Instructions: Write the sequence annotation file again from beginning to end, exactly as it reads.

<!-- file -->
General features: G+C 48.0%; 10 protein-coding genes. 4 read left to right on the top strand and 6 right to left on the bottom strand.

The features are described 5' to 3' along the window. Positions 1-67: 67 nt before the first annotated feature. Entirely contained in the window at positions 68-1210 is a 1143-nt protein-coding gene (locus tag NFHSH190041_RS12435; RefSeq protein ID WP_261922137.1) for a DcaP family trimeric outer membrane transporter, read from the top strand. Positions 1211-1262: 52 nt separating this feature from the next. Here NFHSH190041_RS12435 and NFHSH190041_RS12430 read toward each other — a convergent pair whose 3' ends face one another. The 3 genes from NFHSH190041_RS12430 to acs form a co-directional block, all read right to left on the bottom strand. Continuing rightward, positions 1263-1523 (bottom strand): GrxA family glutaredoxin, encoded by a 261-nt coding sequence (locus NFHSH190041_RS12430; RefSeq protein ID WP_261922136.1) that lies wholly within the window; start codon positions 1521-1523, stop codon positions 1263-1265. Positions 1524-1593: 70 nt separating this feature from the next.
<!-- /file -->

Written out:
General features: G+C 48.0%; 10 protein-coding genes. 4 read left to right on the top strand and 6 right to left on the bottom strand.

The features are described 5' to 3' along the window. Positions 1-67: 67 nt before the first annotated feature. Entirely contained in the window at positions 68-1210 is a 1143-nt protein-coding gene (locus tag NFHSH190041_RS12435; RefSeq protein ID WP_261922137.1) for a DcaP family trimeric outer membrane transporter, read from the top strand. Positions 1211-1262: 52 nt separating this feature from the next. Here NFHSH190041_RS12435 and NFHSH190041_RS12430 read toward each other — a convergent pair whose 3' ends face one another. The 3 genes from NFHSH190041_RS12430 to acs form a co-directional block, all read right to left on the bottom strand. Continuing rightward, positions 1263-1523 (bottom strand): GrxA family glutaredoxin, encoded by a 261-nt coding sequence (locus NFHSH190041_RS12430; RefSeq protein ID WP_261922136.1) that lies wholly within the window; start codon positions 1521-1523, stop codon positions 1263-1265. Positions 1524-1593: 70 nt separating this feature from the next.